The World's Technology correspondent Clark Boyd looks at the way technology has changed the way sensitive military information is collected, and leaked.
MARCO WERMAN: The WikiLeaks case seems to suggest that classified data have never been so easy to collect and to disseminate. Technology likely played a role here. But as The World's Technology Correspondent Clark Boyd reports, it appears that the human element was the weakest link in the security chain.
CLARK BOYD: Let's go back to 1971. That's the year a series began appearing in the New York Times. The articles were based on a leaked government report on the Vietnam War called ?The Pentagon Papers.? The report was classified. It showed that the US government hadn't been entirely forthcoming in what it was telling the press, and the public, about the war in Vietnam. The leak was, by today's standards, pretty low tech.
JIM LEWIS: You had one fellow, Daniel Ellsberg, smuggling paper out of the building and giving it to a reporter.
BOYD: Jim Lewis directs the Technology and Public Policy Program at the Center for Strategic and International Studies in Washington. He contrasts the Pentagon Papers with the WikiLeaks case.
LEWIS: The difference couldn't be clearer, in that you now have some unknown number of people who are able to contribute to a website that thousands or millions of people can look at right now.
BOYD: Technology has changed not only the speed that material can be leaked, but also the quantity. In the WikiLeaks case, some 91,000 documents are posted online. Military experts are understandably concerned. Colonel Richard Kemp is the former commander of British forces in Afghanistan.
RICHARD KEMP: There's very little that can be kept secret nowadays with the internet, with 24 hour media, and potentially it's damaging for our operation security and it does restrict what you can do. Now, I'm not saying that we've got to switch off the internet and go back to the dark days, but I just think it's something that military leaders have to be able to work around, and get through and find new ways of dealing with.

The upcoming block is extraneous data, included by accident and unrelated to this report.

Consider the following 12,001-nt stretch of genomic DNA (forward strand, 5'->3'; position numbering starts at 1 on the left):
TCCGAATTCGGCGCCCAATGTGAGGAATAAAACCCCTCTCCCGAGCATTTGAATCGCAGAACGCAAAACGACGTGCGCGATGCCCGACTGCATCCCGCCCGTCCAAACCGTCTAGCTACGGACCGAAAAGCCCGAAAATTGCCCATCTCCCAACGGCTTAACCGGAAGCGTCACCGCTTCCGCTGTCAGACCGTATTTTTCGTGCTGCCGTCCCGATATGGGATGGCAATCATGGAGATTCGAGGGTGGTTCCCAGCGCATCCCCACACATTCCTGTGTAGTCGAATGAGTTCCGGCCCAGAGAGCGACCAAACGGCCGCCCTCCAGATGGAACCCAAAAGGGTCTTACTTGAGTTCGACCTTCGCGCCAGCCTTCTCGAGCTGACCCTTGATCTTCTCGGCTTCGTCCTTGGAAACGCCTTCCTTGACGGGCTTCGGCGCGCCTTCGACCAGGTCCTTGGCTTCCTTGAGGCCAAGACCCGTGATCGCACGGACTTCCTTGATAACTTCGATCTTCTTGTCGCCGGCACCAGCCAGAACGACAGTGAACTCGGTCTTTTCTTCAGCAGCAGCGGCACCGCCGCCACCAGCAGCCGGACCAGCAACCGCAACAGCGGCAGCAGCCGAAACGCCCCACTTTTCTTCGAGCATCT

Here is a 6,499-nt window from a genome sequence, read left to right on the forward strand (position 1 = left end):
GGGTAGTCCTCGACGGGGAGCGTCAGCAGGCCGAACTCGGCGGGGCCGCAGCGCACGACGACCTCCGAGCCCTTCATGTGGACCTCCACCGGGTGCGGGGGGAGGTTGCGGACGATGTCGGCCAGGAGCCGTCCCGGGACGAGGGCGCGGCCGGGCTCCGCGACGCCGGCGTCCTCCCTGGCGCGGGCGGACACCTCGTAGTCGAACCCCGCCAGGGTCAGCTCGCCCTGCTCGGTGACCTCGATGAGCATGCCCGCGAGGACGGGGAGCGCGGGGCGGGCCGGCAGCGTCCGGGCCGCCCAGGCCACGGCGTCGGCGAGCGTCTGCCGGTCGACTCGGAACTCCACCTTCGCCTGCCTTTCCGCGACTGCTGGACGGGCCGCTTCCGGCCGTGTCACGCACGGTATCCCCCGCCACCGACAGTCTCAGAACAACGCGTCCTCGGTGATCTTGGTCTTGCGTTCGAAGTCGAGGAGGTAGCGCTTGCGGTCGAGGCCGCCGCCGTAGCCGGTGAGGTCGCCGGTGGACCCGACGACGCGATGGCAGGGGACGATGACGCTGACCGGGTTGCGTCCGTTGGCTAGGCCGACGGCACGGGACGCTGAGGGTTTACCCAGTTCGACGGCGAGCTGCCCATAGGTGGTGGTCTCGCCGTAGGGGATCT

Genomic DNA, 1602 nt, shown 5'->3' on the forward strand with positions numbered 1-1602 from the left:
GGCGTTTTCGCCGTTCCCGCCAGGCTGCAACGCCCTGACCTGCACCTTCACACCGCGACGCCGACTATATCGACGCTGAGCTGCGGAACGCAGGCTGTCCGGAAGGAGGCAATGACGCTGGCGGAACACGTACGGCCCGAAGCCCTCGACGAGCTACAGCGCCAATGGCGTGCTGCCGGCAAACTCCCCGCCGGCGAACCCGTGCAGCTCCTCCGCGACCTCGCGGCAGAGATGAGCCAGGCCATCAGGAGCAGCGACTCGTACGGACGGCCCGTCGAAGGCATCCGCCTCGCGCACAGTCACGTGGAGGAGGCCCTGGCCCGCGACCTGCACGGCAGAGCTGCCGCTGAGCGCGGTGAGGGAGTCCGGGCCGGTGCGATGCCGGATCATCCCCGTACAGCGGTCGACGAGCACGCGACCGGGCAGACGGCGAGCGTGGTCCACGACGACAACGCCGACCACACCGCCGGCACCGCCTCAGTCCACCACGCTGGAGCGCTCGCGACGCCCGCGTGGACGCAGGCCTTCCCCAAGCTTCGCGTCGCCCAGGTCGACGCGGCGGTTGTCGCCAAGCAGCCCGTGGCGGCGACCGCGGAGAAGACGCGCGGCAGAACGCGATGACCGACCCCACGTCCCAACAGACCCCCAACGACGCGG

BOYD: But how to deal with it? The WikiLeaks case shows how difficult this can be. Pentagon suspicion for this leak is already centering on an Army specialist, Bradley Manning. Manning was based in Iraq. He's now under arrest. The Pentagon accuses him of giving WikiLeaks a classified military video showing a 2007 US helicopter strike on civilians in Iraq. WikiLeaks posted that video a few months ago. Jonathan Fildes is the editor for the BBC's technology website. He says that Manning's believed to have gotten the copy of the video off of an encrypted military computer, in a room with an access-code protected door.
JONATHAN FILDES: He was knocking on that door, so he didn't put in the code, someone would let him in, He would sit down at the computer, put a CD into the machine, and then would sing along, supposedly, to what he was listening to, and he wasn't actually listening to anything. And he would be downloading data to that CD, and then he'd stick it in his pocket, and walk straight out of it.
BOYD: The CD, some reports suggest, was labeled with the name Lady Gaga. Noah Schachtman runs the Danger Room military blog at Wired.com. He says that there are several weird things about this story, starting with the CD drives.
NOAH SCHACHTMAN: The computers that are attached to the top secret network aren't even supposed to have CD drives. They're supposed to have no drives so you can't take any information off of them. And if he or someone else didn't take that information off the [INDISCERNABLE], that network isn't supposed to be able to connect to the internet in any way. So the question is, how did he get the information off, or was there just a big information security breach?
BOYD: US government officials will now have to address that question, and try to find answers. Experts say that they'll revisit the process for getting, and keeping, a security clearance. They'll also look at better protections for military computer systems. But in the end, the technological solutions may not matter all that much. Again, Noah Schachtman.
SCHACHTMAN: If a disgruntled soldier decides that he's going to spill some secrets, it's pretty tough to stop him actually.
BOYD: WikiLeaks welcomes that. In a news conference yesterday, WikiLeaks founder Julian Assange said, ?Courage is contagious. Sources are encouraged by the opportunities that they see before them and step forward.? For the World, this is Clark Boyd.